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What's Between Royal Raymond Rife and Cancer

We're surrounded by frequency everywhere we go. It's in the invisible radio waves all around us, in the light waves from the sun, in the cycle of the moon around the earth, and in our every cell. Spiritual people are always talking about frequencies and vibrations, and how each object in life has a frequency of its own. While they may not understand the scientific magnitude of it, they're actually not wrong: according to Physics Classroom, "All objects have a natural frequency or set of frequencies at which they vibrate." 
It's this very same frequency that scientist Royal Raymond Rife took advantage of, to invent his cancer-curing Rife machine in the 1920s. This machine produces low-energy electromagnetic waves, made to target cancer cells specifically. These waves are delivered through handheld plasma tubes or electrical pads on the limbs, over short sessions, several times a week. The machine detects low vibrations emitted by cancer cells, and simply explodes them. Then how come we've never heard of it? 

What is the Rife Machine?

cancer association words on a whiteboard
Rife based his machine on another scientist's work. Dr. Albert Abrams believed diseases have an electromagnetic frequency. If they do, we can tap into it and control it, can't we? The answer is a bit complicated. When Rife first introduced his machine 100 years ago, he was ridiculed and written off by the media. This may explain why: among his other inventions was a specialty microscope that could detect a virus' aura. The color of the aura, naturally, would tell us about the virus' frequency, thus allowing us to eliminate it with the Rife machine.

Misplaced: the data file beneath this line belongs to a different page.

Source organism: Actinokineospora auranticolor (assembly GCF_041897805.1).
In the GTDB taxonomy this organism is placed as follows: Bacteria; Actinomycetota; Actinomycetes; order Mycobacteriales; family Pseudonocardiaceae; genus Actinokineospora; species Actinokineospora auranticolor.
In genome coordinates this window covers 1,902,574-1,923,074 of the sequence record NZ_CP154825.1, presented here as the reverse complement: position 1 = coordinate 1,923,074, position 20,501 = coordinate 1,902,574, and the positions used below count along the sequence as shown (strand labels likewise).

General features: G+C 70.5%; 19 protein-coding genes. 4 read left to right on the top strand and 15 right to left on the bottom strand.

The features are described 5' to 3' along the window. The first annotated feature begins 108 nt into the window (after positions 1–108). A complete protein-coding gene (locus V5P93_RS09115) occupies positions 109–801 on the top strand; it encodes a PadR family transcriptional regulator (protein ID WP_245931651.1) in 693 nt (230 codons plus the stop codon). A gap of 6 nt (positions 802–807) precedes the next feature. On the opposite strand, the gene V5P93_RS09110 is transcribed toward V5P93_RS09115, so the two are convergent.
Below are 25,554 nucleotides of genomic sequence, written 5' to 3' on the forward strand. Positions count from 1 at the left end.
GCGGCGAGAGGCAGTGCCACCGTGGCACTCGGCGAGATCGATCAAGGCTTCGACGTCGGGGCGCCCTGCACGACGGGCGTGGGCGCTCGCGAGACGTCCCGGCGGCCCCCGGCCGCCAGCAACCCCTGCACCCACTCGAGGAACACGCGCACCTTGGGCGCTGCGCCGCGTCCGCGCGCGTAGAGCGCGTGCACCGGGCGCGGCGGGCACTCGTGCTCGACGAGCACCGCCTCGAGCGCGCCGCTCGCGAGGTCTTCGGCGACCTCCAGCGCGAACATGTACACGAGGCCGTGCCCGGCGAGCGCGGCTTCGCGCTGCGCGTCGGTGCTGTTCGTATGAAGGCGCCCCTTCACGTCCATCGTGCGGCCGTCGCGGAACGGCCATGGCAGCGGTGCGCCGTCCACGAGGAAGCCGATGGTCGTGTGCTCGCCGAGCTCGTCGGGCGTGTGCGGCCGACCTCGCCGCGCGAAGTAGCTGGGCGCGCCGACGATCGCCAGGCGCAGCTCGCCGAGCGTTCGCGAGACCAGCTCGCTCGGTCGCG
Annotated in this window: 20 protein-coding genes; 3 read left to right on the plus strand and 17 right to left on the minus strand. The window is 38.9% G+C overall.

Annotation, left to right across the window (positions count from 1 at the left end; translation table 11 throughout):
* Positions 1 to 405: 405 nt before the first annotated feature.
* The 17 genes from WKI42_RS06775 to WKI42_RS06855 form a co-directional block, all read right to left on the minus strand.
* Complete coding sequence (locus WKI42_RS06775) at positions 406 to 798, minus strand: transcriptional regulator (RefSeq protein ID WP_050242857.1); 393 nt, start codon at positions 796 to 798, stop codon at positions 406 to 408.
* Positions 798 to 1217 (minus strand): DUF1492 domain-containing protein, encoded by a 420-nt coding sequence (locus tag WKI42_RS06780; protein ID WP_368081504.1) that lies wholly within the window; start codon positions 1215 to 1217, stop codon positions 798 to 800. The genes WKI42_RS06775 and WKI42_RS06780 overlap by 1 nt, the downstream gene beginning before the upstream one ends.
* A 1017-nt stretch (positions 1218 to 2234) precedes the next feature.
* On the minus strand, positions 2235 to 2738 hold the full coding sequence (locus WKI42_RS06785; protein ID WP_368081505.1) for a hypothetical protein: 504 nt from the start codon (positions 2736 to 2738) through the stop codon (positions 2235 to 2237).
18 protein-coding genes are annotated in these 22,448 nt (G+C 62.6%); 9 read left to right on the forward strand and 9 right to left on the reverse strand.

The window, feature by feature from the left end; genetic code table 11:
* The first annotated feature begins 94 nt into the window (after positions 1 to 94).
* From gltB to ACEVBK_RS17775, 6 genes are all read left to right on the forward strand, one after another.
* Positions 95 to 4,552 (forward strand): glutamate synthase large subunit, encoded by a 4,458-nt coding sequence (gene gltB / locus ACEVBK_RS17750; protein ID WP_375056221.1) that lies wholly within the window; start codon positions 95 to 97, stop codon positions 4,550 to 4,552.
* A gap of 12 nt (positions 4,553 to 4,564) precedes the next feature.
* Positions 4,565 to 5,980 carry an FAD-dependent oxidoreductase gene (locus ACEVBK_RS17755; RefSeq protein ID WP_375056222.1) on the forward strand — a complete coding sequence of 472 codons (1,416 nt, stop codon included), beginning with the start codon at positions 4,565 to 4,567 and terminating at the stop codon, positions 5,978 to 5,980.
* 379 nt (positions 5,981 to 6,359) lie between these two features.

In the public eye, Rife was an opportunist doctor, trying to ride the stream of new scientific discoveries between the World Wars. The problem with his theory was that he believed cancer is caused by bacteria, and all we had to do was target and kill the bacteria. This is only partly right- not all cancers are caused by viral or bacterial agents. But later scientific discoveries did reveal that certain parts of the body do react to electromagnetic waves.

The Faults of the Machine

Rife in his lab, 1929. 
Source/ Rife in his lab, 1929. 

However, the wavelengths tested in these later experiments are way out of the Rife machine range. It is important to note that there isn't still enough scientific research to support Rife therapy as an official treatment for cancer, and that it is still considered an experimental alternative cancer therapy. There is some evidence, however, to support low-frequency waves as a viable cancer treatment, but the frequencies tested are outside the range of the Rife machine, and were not tested on humans. It was found that these frequencies can inhibit cancer cell growth, and have no effect on non-cancerous cells. Most of the studies in the field, however, were done wither on animals or in test tubes- not on humans yet.